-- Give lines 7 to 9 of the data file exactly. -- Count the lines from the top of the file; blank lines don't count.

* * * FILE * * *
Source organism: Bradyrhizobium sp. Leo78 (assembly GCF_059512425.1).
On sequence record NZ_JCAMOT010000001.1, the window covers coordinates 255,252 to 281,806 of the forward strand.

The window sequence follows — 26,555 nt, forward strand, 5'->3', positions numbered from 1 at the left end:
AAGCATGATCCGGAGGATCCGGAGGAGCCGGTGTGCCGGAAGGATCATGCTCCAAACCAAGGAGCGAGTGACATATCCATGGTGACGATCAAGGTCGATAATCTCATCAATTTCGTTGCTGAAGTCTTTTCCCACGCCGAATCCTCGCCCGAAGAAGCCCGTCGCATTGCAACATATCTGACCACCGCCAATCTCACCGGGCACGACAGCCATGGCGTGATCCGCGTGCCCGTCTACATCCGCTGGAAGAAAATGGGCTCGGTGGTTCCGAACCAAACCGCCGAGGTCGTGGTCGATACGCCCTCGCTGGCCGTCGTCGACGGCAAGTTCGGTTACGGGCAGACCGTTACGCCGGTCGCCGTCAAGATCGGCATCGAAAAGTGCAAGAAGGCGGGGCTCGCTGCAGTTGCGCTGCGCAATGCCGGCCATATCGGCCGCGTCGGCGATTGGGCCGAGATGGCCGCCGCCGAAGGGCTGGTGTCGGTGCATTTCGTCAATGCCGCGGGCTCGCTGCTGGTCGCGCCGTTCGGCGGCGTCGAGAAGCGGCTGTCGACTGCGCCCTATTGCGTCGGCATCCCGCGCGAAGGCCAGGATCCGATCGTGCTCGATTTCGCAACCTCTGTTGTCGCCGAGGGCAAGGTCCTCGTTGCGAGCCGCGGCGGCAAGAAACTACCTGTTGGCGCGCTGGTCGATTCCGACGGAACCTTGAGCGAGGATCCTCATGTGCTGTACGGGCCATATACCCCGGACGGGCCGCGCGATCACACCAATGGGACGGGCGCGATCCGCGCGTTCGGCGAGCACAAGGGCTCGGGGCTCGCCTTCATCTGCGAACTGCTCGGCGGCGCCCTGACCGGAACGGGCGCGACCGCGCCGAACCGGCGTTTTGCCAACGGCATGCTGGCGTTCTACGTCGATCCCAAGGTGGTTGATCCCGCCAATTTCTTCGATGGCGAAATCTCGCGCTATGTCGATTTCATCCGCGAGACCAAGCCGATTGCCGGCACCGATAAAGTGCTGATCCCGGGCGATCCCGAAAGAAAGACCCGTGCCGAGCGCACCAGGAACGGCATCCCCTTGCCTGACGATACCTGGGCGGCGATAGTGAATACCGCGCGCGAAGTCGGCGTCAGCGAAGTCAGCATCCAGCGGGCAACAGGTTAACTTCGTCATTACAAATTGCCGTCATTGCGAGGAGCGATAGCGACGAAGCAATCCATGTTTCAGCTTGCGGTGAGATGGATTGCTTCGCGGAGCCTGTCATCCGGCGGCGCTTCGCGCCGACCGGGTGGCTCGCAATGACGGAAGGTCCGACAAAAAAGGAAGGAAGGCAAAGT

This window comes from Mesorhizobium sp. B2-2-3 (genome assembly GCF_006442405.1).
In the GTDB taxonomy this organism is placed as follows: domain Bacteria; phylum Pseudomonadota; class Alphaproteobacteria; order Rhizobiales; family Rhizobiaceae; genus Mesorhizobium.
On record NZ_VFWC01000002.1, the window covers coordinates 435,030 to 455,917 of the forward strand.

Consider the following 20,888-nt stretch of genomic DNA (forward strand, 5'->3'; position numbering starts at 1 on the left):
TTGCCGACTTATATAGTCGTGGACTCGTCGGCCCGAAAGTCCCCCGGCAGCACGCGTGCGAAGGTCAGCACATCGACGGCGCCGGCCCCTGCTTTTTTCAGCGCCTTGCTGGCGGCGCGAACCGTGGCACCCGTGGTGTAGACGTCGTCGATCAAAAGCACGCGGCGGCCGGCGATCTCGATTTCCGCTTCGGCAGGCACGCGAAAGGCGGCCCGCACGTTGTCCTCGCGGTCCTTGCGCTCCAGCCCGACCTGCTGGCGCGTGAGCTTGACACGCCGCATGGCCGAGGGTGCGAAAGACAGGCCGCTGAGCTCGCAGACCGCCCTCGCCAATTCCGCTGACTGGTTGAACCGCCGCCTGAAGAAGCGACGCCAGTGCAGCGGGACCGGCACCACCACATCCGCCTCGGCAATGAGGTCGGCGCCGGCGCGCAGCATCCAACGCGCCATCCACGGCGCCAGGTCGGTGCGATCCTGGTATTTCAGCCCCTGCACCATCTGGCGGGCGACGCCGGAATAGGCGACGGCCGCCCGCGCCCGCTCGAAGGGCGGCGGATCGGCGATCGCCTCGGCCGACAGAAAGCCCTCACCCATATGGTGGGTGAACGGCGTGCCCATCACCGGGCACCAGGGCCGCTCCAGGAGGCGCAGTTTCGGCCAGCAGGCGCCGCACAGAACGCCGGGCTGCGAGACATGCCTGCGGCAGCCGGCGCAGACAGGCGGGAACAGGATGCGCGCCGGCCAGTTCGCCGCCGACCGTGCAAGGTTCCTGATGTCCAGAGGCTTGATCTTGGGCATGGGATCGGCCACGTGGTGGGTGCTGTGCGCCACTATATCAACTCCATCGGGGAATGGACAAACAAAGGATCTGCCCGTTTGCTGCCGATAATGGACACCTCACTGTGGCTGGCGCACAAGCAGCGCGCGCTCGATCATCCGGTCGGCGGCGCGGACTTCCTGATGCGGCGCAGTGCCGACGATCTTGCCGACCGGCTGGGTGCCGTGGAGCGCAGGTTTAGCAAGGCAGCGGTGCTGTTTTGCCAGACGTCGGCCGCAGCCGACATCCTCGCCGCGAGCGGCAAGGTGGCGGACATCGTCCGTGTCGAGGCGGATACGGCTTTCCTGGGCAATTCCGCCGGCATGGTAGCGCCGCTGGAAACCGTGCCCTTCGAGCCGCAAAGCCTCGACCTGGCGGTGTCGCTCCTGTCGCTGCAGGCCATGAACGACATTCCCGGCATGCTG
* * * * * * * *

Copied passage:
On record NZ_VFWC01000002.1, the window covers coordinates 435,030 to 455,917 of the forward strand.

Consider the following 20,888-nt stretch of genomic DNA (forward strand, 5'->3'; position numbering starts at 1 on the left):
TTGCCGACTTATATAGTCGTGGACTCGTCGGCCCGAAAGTCCCCCGGCAGCACGCGTGCGAAGGTCAGCACATCGACGGCGCCGGCCCCTGCTTTTTTCAGCGCCTTGCTGGCGGCGCGAACCGTGGCACCCGTGGTGTAGACGTCGTCGATCAAAAGCACGCGGCGGCCGGCGATCTCGATTTCCGCTTCGGCAGGCACGCGAAAGGCGGCCCGCACGTTGTCCTCGCGGTCCTTGCGCTCCAGCCCGACCTGCTGGCGCGTGAGCTTGACACGCCGCATGGCCGAGGGTGCGAAAGACAGGCCGCTGAGCTCGCAGACCGCCCTCGCCAATTCCGCTGACTGGTTGAACCGCCGCCTGAAGAAGCGACGCCAGTGCAGCGGGACCGGCACCACCACATCCGCCTCGGCAATGAGGTCGGCGCCGGCGCGCAGCATCCAACGCGCCATCCACGGCGCCAGGTCGGTGCGATCCTGGTATTTCAGCCCCTGCACCATCTGGCGGGCGACGCCGGAATAGGCGACGGCCGCCCGCGCCCGCTCGAAGGGCGGCGGATCGGCGATCGCCTCGGCCGACAGAAAGCCCTCACCCATATGGTGGGTGAACGGCGTGCCCATCACCGGGCACCAGGGCCGCTCCAGGAGGCGCAGTTTCGGCCAGCAGGCGCCGCACAGAACGCCGGGCTGCGAGACATGCCTGCGGCAGCCGGCGCAGACAGGCGGGAACAGGATGCGCGCCGGCCAGTTCGCCGCCGACCGTGCAAGGTTCCTGATGTCCAGAGGCTTGATCTTGGGCATGGGATCGGCCACGTGGTGGGTGCTGTGCGCCACTATATCAACTCCATCGGGGAATGGACAAACAAAGGATCTGCCCGTTTGCTGCCGATAATGGACACCTCACTGTGGCTGGCGCACAAGCAGCGCGCGCTCGATCATCCGGTCGGCGGCGCGGACTTCCTGATGCGGCGCAGTGCCGACGATCTTGCCGACCGGCTGGGTGCCGTGGAGCGCAGGTTTAGCAAGGCAGCGGTGCTGTTTTGCCAGACGTCGGCCGCAGCCGACATCCTCGCCGCGAGCGGCAAGGTGGCGGACATCGTCCGTGTCGAGGCGGATACGGCTTTCCTGGGCAATTCCGCCGGCATGGTAGCGCCGCTGGAAACCGTGCCCTTCGAGCCGCAAAGCCTCGACCTGGCGGTGTCGCTCCTGTCGCTGCAGGCCATGAACGACATTCCCGGCATGCTG